Following similar restrictions in other Western nations, Australia ban TikTok on official devices. Australia, the most recent U.S. ally to take action against the Chinese-owned video app, banned TikTok on Tuesday from all state government-owned devices due to security fears.
Mark Dreyfus, the attorney general, claimed that he had given the minister of his department the go-ahead to issue a directive that forbade the TikTok app from being used on equipment provided by Commonwealth ministries and agencies.
Australia ban TikTok: What caused this?
Attorney-General Mark Dreyfus declared in a statement that the prohibition would go into action “as soon as practically possible” and that exceptions would only be made when necessary and after taking the necessary security precautions. Australia ban TikTok highlights increasing concerns that China may use the Beijing-based business, which is controlled by ByteDance Ltd, to collect user data for political purposes and jeopardize Western security interests.
breaking: attorney-general Mark Dreyfus confirms a ban on TikTok on Commonwealth government devices
"The direction will come into effect as soon as practicable. Exemptions will only be granted on a case-by-case basis and with appropriate security mitigations in place" pic.twitter.com/WaVzqZ7rhk
— Josh Butler (@JoshButler) April 4, 2023
Additionally, it runs the risk of escalating the political rift that has existed between Australia and its biggest trading partner since Prime Minister Anthony Albanese led a Labor administration to power in May.
Australia’s choice was “driven by politics, not by fact,” according to TikTok, which expressed its profound disappointment in it.
All members of the so-called Five Eyes intelligence-sharing network—Australia, Canada, the United States, Britain, and New Zealand—have now prohibited the app from being used on official devices as a result of Australia’s prohibition. Similar restrictions have been declared by the European Commission, France, and Belgium.
In testimony before the US Congress last month, TikTok CEO Shou Zi Chew frequently refuted allegations that the app distributes data or has ties to the Chinese Communist Party.
Lee Hunter, general manager of TikTok for Australia and New Zealand, asserted that the app shouldn’t be marked out.
In a statement, Hunter said that TikTok shouldn’t be handled any differently from other social media platforms because “there is no evidence to suggest that it is in any way a security risk for Australians.”
After the Home Affairs department conducted a review, the Australian newspaper published late on Monday that Albanese had consented to the prohibition.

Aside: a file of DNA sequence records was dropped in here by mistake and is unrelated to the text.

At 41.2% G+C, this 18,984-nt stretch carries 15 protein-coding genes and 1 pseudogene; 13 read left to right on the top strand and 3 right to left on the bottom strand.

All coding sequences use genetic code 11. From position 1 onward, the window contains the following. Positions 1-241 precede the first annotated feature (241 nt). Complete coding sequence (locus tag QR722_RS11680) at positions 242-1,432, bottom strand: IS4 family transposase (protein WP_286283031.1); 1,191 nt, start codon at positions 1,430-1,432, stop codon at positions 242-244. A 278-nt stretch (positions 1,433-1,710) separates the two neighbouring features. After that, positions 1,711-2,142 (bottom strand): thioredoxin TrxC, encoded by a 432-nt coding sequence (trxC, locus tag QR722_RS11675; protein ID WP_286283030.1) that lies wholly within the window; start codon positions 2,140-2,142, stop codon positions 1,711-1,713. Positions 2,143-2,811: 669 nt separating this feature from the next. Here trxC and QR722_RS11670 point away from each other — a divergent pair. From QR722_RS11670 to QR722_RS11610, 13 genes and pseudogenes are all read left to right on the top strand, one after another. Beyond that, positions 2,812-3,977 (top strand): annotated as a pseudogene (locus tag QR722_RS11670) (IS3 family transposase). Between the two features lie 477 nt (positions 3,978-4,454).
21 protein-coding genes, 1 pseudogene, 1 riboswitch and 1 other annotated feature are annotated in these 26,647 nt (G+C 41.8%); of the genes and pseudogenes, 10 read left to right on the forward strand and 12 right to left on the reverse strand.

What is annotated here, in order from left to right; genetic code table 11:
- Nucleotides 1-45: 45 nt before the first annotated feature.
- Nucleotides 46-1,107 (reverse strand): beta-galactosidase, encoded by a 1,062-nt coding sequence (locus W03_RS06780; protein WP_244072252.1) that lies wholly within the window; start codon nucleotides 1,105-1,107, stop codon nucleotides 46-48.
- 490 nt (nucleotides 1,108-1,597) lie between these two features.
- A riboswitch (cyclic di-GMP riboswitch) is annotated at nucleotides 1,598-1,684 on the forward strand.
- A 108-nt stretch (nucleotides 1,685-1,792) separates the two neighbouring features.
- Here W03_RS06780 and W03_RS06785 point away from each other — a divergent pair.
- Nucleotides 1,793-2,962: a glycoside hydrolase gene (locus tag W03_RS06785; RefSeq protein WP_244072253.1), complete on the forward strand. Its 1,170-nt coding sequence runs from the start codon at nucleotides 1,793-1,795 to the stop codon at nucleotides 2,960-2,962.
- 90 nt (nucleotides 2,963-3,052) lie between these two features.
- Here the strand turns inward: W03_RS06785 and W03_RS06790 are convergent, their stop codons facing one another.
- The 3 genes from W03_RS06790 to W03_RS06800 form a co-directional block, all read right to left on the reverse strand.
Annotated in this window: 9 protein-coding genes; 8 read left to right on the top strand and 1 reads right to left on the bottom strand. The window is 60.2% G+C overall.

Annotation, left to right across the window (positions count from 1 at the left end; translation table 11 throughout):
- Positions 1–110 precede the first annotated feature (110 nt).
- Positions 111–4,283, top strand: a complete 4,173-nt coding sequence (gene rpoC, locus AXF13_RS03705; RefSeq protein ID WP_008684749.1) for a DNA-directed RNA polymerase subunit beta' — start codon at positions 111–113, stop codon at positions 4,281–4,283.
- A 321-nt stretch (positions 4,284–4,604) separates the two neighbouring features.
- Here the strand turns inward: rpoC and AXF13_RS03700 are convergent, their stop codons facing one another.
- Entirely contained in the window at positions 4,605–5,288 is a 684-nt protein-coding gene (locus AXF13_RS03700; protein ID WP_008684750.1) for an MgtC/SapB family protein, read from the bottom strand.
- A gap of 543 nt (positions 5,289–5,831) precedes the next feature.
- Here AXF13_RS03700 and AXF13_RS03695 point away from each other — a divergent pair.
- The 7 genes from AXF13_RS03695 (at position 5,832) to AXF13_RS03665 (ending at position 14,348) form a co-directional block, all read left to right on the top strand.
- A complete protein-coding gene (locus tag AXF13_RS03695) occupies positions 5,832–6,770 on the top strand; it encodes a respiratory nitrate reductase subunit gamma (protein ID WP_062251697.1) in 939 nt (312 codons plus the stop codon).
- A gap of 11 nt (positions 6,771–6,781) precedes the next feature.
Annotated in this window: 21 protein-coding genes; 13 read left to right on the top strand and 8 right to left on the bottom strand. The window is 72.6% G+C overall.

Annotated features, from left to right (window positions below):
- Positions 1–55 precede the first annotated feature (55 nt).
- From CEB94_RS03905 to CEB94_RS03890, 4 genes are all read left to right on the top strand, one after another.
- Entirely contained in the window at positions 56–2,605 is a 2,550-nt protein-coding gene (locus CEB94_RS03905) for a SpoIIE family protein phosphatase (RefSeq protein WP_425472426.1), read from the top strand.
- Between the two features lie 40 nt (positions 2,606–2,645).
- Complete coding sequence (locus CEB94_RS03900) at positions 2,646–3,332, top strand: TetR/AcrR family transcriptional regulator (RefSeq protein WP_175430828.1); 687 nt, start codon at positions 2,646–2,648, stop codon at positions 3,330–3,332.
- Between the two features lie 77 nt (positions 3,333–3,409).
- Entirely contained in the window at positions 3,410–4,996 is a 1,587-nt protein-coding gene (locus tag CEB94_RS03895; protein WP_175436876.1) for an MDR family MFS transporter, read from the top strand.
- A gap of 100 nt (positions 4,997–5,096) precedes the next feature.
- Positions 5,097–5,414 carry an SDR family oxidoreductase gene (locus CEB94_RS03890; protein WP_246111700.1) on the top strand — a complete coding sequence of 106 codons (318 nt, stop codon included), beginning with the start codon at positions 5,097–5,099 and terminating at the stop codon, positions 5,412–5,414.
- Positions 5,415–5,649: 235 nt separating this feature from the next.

Dreyfus acknowledged that a study titled “Review into Foreign Interference through Social Media Applications” had just been delivered to the central government and that its suggestions were still being taken into account.
China responded by imposing tariffs on Australian commodities
The prohibition was announced on the same day that Australian and Chinese officials met in Beijing to discuss ways to resume regular trade as the WTO gets ready to announce its conclusions regarding an Australian complaint about barley tariffs. Regarding the likelihood of enhancing trade ties, Trade Minister Don Farrell told Sky News that “things are going well, but of course, it’ll take some time to turn this ship around.”
Australia barred China’s Huawei from supplying equipment for its 5G network launch in 2018, angering China. Relations further deteriorated after Canberra demanded an impartial inquiry into the origins of COVID-19.
While some Australian politicians, such as federal Government Services Minister Bill Shorten and Victoria State Premier Daniel Andrews, have chosen to delete their profiles, others can still use TikTok on personal phones.
According to a government official who spoke to Reuters, Victoria State will also prohibit the program on state-owned mobile devices. TikTok confronts condemnation for its impact on children as well as growing pressure over any possible Chinese influence on the app.
According to TikTok, the Joe Biden administration insisted that the app’s Chinese proprietors sell their shares or risk a possible U.S. prohibition. In the midst of a possible TikTok ban in Australia, the China-based firm has a b-plan for the U.S. Learn how Lemon8 could be the saviour in case of a TikTok ban in the United States.